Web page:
Misshapen almond kernels in California.

I came across this article today about odd almond kernel shapes in the Sacramento Valley of California. It seems to be confined to early-blooming varieties.

Scientists said it had something to do with the warm winter and cool spring. How often does that happen?

I’m sure not eating California almonds for the next, say, 300 years.

11 thoughts on “Misshapen almond kernels in California.

  1. “Scientists said it had something to do with the warm winter and cool spring. How often does that happen?”

    According to climate records available to the public, it happens about once out of 7 years. It is called a la nina weather pattern.

    • Yeah, I was thinking if half the seasons are warm, and the other half are cool, it would happen once every 4 years.

      If it is on a cool – near normal – warm scale, it happens every 9 years.

      It’s not an explanation.

      • The weather is not the reason for the mis-shaped kernels. Mis-managed irrigation during kernel development is most likely to blame. Irrigation was poorly timed due to lack of winter rains from the la nina weather pattern. Spring was hotter than “normal” due to a la nina weather pattern These factors are involved in determining proper irrigation scheduling…and is even complicated more by late rains experienced.

        So yes, it is an explanation for people who farm almonds in CA – they experienced the weather, they struggle with determining ET rates, effective rainfall amounts, and available water within the farmed soil.

        If you have noticed in the entry, there haven’t been many comments, indicating that it probably was not a common occurrence. This, again, supports mis-management by a single (or few) farmers, because if it was a large scale event, all of California almonds would be affected, and they are not. Further support comes from work by Dr. DA Goldhamer, which shows that water stress during May/early June (i.e. kernel fill) period can lead to mis-shaped kernels. The article is open source, just google scholar DA Goldhamer and drought stress almonds and you will find it.

        I would be the first to say if something doesn’t seem right in the almond industry. I have been doing this blog for over 3 years, with weekly reports. Unlike many other people, I have nothing to prove but to extend research based information to the public.

        • Thanks. I haven’t seen your blog before today.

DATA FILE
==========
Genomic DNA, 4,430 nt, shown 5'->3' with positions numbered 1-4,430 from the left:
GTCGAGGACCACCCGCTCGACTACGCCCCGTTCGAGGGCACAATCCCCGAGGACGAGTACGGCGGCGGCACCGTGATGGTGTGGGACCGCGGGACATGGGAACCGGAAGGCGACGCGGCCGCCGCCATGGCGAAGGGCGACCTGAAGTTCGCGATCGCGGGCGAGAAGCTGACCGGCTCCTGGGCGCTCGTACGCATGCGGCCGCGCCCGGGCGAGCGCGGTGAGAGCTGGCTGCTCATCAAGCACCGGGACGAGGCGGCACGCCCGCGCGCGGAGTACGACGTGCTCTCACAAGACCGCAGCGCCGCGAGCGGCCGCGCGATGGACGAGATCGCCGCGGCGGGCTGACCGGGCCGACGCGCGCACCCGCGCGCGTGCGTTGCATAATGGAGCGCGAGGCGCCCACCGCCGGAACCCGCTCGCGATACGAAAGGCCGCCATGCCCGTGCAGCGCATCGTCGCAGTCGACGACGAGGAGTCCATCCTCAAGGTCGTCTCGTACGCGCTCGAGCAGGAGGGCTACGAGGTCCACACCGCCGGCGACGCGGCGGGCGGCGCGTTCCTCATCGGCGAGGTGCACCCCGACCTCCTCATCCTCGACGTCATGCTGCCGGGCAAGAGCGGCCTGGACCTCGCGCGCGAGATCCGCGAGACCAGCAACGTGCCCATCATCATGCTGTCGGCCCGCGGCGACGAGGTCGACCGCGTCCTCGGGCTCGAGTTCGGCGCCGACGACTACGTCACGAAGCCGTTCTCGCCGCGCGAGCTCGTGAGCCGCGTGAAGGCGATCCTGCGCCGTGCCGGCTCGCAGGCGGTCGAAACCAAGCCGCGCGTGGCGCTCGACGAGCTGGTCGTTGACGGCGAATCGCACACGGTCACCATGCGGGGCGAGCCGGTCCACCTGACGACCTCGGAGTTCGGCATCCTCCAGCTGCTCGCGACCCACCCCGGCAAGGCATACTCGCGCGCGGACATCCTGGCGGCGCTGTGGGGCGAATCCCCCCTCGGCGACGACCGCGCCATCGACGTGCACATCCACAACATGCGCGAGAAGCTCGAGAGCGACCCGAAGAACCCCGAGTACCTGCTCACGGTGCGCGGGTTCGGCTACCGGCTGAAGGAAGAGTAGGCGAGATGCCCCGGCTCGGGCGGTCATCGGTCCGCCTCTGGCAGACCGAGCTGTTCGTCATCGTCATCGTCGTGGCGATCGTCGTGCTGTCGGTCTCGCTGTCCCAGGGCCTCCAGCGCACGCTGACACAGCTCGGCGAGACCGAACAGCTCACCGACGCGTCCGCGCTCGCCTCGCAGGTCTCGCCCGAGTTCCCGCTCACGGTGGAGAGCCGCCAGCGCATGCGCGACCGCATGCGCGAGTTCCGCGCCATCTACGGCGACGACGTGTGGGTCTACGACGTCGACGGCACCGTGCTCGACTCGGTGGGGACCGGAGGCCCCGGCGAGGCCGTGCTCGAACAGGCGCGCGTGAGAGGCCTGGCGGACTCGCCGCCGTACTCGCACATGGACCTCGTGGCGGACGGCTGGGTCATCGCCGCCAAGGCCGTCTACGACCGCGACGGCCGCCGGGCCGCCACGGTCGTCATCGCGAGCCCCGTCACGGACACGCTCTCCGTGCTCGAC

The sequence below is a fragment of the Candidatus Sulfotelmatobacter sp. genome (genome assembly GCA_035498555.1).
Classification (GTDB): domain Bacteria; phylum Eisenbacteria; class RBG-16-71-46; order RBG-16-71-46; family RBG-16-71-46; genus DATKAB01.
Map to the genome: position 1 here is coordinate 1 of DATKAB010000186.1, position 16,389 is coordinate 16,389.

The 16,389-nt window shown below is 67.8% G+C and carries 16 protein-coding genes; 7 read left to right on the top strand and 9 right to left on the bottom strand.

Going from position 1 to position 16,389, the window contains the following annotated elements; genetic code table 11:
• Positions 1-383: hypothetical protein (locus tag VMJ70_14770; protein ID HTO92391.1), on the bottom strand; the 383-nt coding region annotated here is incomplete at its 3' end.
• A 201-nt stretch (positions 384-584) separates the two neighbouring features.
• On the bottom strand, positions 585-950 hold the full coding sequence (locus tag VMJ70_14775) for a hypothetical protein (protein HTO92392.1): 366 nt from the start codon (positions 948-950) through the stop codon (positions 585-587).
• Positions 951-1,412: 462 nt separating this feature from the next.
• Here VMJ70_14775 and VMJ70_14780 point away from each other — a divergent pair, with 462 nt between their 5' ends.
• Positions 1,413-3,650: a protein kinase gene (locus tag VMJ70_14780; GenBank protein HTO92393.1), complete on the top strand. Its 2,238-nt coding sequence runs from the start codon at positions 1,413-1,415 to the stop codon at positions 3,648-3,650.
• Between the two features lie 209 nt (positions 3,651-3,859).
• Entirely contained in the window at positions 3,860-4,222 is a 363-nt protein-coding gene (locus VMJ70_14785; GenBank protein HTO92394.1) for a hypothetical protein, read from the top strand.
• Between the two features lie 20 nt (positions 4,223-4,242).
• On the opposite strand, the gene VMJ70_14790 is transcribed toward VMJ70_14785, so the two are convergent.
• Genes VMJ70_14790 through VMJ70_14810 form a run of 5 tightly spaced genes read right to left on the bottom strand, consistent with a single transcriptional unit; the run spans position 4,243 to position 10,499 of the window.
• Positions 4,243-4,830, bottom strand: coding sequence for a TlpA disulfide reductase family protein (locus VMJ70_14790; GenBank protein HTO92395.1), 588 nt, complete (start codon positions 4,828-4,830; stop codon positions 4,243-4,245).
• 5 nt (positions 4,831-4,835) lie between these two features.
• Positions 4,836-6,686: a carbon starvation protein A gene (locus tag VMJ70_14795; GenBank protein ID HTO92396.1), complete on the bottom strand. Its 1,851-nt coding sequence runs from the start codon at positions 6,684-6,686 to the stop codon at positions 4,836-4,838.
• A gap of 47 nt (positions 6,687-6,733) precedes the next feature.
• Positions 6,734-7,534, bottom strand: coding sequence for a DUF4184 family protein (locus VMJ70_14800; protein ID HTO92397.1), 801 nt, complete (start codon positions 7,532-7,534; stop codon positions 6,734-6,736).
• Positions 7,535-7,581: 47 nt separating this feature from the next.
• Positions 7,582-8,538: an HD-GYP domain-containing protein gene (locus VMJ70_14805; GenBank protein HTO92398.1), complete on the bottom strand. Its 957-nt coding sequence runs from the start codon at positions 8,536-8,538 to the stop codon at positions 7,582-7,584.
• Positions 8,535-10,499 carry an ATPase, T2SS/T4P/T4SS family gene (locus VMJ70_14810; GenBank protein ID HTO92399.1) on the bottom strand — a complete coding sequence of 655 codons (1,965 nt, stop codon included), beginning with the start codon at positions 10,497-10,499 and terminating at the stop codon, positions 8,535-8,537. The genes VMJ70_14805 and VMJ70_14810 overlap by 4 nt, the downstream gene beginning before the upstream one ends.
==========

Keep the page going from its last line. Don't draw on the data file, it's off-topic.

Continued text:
There is a widespread radiation problem in California (and the rest of the US also), and there is also a global epidemic of dead and dying plants. This should be factored into the analysis.

          I don’t know if this particular problem with almonds is caused by these issues or not. Certainly there have been many photos from Japan with enlarged, misshapen, and mutated produce. Fukushima Diary has many of them.

    • Vgirl, when I went to the park, I looked at the trees and plants. EVERY tree, bush, and weed is SEVERELY affected. The only thing that was OK was the grass, but maybe I wasn’t looking hard enough.

      There will be nothing left of that park next spring. I believe it will ALL be dead.

      • Grass is more tolerant to pollution than other vegetation. If you look at leaves, they each have a particular pattern of damage depending on their cellular structure. Some have tiny round spots (stippling), and others have streaks. Chlorosis – a loss of color with prominent veins – occurs on broad leaves as does a bronze blush, ultimately ending in bad cases with partial or complete necrosis. I’m not sure why there is this variation, but I planted a bunch of bamboo and of all my plantings it’s the only that is actually thriving at least compared to everything else. But this is only minor variation – in the big picture, vegetation is all in the same predicament.

        • I know how to rule out radioactive particles as being the cause or factor in the plant damage, at least around here.

          Deposition of radioactive particles from nuclear accidents is known to be highly irregular. You could have a high amount in one spot, and low amounts a few miles away.

          What I need to do is take a small road trip around the area, say within a 25-mile radius, and visit city, county and state parks. If the damage is uniform, radioactive particles can be ruled out. But I better do this soon before the leaves fall off the trees.

          Radioactive gases could still be a factor, even if particles (aerosols) are ruled out.

  2. So disturbing that the obvious and logical explanations go undetected by the “experts”. So the great myth continues complete with almonds at the local circus.

  3. Why would i touch almonds, walnuts, or pistachio’s again considering what atrocious sin is committed to them before shipment! What chemical is that exactly? If one is ultimately a product of what one eats; do sterile foods culture sterile people?
    Pistachio’s seem to have higher rad counts if i remember correctly. Even canadian maple syrup from Quebec was revealed in Japan to have 10Bq/kg.
    I understand that many have been sickened by e-coli and worse pathogens. Is that not as a result of poor irrigation practices and elevated (and above) pollutant levels?

    Am truly sick of seeing ‘natural’ … on nut-product labels, too!
    It’s time to “RoundUp” Monsanto, pronto!

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